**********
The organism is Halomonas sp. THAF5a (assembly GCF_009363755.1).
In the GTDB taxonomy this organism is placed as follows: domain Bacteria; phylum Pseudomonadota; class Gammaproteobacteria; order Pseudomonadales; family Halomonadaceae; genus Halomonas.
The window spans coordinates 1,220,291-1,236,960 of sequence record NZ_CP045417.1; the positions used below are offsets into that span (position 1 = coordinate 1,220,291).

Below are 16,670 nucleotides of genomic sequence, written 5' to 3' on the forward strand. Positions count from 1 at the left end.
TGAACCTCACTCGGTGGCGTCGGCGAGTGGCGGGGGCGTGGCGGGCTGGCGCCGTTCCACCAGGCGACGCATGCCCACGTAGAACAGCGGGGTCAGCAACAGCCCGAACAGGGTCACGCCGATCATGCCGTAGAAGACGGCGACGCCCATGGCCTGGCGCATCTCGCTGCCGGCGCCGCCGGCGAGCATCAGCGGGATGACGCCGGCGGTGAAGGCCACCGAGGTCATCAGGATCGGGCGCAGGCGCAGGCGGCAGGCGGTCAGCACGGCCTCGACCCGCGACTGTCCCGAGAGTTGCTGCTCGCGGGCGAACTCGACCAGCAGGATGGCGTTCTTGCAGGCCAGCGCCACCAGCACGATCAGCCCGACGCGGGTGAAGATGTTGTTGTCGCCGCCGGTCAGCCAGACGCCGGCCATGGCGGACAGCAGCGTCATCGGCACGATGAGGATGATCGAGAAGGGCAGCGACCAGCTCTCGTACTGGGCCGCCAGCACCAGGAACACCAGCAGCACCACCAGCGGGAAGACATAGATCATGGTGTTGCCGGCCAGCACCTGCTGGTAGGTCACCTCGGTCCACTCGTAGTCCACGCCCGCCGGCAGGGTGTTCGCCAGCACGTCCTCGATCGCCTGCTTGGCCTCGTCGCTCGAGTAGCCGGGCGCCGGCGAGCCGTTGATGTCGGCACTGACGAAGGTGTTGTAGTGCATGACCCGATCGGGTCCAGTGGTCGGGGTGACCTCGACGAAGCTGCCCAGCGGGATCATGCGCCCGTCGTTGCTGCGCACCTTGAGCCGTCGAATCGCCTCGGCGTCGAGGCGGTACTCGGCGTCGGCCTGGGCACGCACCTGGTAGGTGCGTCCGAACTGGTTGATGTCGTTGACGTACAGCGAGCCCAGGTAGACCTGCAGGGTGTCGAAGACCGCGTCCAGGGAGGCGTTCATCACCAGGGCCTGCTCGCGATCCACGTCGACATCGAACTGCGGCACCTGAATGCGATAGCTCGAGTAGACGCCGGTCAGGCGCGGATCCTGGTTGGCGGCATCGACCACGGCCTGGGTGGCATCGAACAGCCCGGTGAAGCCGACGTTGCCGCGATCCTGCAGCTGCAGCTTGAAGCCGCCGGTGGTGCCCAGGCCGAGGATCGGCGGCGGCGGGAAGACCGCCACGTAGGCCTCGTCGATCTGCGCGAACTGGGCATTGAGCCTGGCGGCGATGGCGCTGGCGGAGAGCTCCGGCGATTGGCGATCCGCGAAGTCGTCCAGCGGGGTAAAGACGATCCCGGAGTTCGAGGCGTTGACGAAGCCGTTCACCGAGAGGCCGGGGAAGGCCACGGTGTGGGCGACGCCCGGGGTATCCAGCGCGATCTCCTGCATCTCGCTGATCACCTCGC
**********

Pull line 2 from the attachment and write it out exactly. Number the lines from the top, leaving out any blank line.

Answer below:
In the GTDB taxonomy this organism is placed as follows: domain Bacteria; phylum Pseudomonadota; class Gammaproteobacteria; order Pseudomonadales; family Halomonadaceae; genus Halomonas.